Wall Street rallied as US Senate leaders agreed to the terms of a deal that would end the government's shutdown and prolong the government's capacity to borrow until February. The House is set to vote on the agreement today.

See more details of the deal here.

In afternoon trading in New York, the Dow Jones Industrial Average climbed 1.19 per cent, the Standard & Poor's 500 Index increased 1.23 per cent and the Nasdaq Composite Index added 1.13 per cent.

"Investors are relieved that it looks like we're not going to go over the cliff," Ben Hart, a research analyst at Radnor, Pennsylvania-based Haverford Trust, told Bloomberg News. "It takes the worst case scenario off the table."


The Chicago Board Options Exchange Volatility Index, Wall Street's so-called fear gauge also known as the VIX, plunged 19.5 per cent to 15.02.

Also dropping were rates on US Treasury one-month bills, declining 17 basis points to 0.17 per cent.

"Dealers were avoiding the sector and clearing banks were unwilling to finance a paper that matures before year end, causing a fairly chaotic environment. But new hopes for a deal reversed those trends and short T-bill rates fell in anticipation of a deal," Thomas di Galoma, co-head of fixed income rates at ED&F Man Capital, told Reuters.

On Tuesday, Fitch Ratings said it might downgrade the sovereign credit rating of the US from AAA. "Although Fitch continues to believe that the debt ceiling will be raised soon, the political brinkmanship and reduced financing flexibility could increase the risk of a US default," Fitch warned in a statement.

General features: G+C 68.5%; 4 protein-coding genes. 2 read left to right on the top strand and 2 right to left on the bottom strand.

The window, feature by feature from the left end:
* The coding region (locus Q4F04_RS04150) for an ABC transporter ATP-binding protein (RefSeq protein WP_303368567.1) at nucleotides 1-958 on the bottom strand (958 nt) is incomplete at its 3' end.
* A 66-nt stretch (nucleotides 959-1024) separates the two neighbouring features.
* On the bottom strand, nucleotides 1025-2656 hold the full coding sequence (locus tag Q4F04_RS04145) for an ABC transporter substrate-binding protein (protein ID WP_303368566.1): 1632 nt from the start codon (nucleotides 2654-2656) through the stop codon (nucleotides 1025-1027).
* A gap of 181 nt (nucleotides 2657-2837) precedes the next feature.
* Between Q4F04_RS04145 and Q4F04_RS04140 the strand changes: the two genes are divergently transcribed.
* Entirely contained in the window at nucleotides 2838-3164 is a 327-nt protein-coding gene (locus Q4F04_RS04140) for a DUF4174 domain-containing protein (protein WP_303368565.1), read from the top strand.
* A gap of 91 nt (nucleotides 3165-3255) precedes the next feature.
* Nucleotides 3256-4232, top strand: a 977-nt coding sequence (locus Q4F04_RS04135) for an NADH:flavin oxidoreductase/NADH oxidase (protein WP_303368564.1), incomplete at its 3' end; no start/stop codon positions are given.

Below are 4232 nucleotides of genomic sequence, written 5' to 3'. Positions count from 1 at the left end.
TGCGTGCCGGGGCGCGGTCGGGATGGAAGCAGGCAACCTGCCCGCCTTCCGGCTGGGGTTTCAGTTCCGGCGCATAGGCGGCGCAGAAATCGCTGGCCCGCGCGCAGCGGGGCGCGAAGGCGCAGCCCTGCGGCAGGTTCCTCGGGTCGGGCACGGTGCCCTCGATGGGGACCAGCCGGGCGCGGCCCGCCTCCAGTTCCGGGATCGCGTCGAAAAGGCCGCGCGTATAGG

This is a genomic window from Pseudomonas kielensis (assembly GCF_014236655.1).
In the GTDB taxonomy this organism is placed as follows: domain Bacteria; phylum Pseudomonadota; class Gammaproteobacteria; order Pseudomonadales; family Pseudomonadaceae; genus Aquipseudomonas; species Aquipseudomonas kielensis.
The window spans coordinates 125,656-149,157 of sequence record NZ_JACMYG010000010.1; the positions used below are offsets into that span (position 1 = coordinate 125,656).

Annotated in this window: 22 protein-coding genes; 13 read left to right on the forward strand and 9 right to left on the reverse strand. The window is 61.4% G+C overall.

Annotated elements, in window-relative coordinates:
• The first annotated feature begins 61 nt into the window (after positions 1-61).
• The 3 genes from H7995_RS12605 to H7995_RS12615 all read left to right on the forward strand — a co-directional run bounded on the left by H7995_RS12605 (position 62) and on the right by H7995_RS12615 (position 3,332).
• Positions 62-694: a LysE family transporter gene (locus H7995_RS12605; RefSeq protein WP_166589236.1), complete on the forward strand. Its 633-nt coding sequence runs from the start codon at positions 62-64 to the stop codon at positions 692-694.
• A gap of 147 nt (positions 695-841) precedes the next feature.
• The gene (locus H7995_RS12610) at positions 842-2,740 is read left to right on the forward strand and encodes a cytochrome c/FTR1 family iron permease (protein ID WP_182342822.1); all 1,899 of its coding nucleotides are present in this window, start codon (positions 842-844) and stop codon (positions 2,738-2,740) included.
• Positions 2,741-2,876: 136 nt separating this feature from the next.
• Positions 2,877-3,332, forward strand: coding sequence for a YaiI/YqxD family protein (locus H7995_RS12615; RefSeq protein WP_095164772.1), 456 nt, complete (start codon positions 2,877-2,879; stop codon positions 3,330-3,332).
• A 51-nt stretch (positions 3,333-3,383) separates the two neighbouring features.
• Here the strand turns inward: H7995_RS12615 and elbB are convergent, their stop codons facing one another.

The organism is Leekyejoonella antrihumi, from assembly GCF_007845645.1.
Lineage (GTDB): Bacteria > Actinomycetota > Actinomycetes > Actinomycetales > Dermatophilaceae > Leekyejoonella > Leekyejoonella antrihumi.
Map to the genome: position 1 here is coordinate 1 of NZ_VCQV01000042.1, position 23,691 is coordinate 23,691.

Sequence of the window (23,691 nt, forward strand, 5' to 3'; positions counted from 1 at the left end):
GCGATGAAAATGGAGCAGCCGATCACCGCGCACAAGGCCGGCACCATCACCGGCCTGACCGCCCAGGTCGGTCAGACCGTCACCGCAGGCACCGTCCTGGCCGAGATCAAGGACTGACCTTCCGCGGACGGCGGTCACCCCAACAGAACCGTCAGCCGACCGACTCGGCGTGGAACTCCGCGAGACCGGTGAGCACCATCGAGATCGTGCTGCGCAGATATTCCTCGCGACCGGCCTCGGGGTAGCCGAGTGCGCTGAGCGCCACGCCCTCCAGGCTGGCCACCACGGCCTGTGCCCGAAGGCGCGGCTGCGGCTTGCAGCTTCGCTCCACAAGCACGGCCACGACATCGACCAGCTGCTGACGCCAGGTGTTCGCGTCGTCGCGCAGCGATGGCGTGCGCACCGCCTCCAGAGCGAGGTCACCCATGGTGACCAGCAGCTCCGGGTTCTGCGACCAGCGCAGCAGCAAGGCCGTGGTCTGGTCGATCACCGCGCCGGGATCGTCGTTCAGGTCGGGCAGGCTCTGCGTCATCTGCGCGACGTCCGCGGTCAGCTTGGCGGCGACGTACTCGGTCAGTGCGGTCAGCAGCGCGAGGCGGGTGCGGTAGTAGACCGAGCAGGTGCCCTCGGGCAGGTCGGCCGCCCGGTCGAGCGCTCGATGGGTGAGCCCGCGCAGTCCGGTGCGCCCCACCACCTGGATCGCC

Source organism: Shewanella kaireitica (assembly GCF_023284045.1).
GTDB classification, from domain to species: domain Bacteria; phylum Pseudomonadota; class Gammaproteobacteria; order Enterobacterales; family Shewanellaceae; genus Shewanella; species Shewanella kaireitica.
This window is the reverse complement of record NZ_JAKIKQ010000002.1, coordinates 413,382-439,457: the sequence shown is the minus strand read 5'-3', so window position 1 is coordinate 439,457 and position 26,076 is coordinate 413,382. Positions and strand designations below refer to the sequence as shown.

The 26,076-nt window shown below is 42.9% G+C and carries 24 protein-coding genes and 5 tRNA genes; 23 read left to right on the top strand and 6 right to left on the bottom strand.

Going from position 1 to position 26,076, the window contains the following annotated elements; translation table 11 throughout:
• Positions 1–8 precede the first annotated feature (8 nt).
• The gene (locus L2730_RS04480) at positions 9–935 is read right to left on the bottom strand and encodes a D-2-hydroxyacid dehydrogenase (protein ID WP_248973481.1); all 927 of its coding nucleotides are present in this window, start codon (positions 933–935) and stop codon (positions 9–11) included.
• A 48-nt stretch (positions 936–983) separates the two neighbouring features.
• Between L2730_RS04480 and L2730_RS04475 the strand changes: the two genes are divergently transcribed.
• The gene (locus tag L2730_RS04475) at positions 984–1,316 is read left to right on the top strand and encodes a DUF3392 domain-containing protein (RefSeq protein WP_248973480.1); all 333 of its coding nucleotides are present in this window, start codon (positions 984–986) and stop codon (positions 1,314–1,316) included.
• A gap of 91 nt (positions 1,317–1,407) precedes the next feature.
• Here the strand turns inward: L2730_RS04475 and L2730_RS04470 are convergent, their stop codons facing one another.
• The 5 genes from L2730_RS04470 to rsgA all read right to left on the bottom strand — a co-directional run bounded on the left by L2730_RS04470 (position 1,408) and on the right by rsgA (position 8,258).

Shares of Bank of America gained, last up 2.1 per cent, after the lender posted a third-quarter profit.

"Not a bad quarter given the environment with Bank of America showing impressive capital levels and solid execution," Jeff Morris, head of US equities at Standard Life Investments, told Reuters.

Companies reporting today after the close of the market include American Express, IBM and eBay.

Shares of JPMorgan Chase and Goldman Sachs, up 2.7 per cent and 2.2 per cent respectively, led gains in the Dow.


In Europe, the Stoxx 600 Index finished the session with a 0.2 per cent gain from the previous close. The UK's FTSE 100 rose 0.3 per cent and Germany's DAX gained 0.5 per cent. France's CAC 40 shed 0.3 per cent.

UK authorities have now become the latest to open a formal probe into allegations of price manipulation in foreign exchange markets. The Swiss were the first to investigate, followed by US regulators.